Here's another poignant comment. Brewing logs often contain details of the weather. Air temperature, rain, thunderstorms. That sort of thing. This is rather more poetic description.
"Black fog all day. And like a ball enshrouded us."
It's scribbled in pencil on the log of a batch of Barclay Perkins X Ale brewed December 16th 1916.
Note that there no longer seems to be a shortage of amber malt. This brew contains both amber and crystal malt. Look closely and you might see something else of interest. Can you spot it? Here's a clue, it's to do with the prices.
OK, I'll tell you. The crystal malt was 58 shillings a quarter and the maize 62 shillings. That's right. The maize was dearer than some of the malt. In 1914, maize had been just 26 shillings a quarter and crystal malt 32 shillings.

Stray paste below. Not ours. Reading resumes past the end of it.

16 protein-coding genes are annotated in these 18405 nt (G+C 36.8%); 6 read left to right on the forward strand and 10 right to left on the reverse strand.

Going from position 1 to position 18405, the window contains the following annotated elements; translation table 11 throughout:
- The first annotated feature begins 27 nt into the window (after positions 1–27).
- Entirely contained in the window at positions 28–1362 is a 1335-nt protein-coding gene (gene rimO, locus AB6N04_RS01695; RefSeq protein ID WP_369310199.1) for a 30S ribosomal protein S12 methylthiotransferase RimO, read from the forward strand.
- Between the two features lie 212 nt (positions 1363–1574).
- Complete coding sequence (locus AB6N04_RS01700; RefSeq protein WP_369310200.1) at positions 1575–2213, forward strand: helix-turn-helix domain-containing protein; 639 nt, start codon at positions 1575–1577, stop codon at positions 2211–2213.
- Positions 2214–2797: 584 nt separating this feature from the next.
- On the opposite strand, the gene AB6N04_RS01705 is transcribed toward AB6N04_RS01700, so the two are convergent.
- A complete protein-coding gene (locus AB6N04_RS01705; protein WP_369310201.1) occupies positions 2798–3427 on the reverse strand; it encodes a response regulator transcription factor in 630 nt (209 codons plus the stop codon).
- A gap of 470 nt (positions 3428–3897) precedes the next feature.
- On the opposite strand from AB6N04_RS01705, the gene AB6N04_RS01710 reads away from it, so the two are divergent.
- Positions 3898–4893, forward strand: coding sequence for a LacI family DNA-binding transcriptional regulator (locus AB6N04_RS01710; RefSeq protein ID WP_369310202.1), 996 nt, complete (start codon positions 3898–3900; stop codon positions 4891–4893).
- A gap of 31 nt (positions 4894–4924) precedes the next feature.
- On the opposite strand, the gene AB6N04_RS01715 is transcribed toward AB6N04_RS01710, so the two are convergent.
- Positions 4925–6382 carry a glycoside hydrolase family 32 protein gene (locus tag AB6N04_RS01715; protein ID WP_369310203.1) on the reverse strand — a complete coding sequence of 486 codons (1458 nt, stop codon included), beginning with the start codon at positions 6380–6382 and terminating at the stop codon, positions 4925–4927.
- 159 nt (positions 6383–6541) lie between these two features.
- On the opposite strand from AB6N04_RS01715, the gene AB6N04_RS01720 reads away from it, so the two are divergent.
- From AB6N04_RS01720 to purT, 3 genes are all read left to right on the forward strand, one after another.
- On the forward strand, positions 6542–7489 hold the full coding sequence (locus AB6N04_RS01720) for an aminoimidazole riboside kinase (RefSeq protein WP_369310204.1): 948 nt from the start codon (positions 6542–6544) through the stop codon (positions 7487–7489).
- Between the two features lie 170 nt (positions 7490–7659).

It's a world gone mad, when adjuncts are more expensive than malt. There will be more about the price of ingredients in WW I soon. Is that a threat or a promise?
A Meeting of Whiskey Titans - Before the first war, there was a minor genre in American, and surely Canadian, journalism: a wending description of a junket. I’ve mentioned a few of them...
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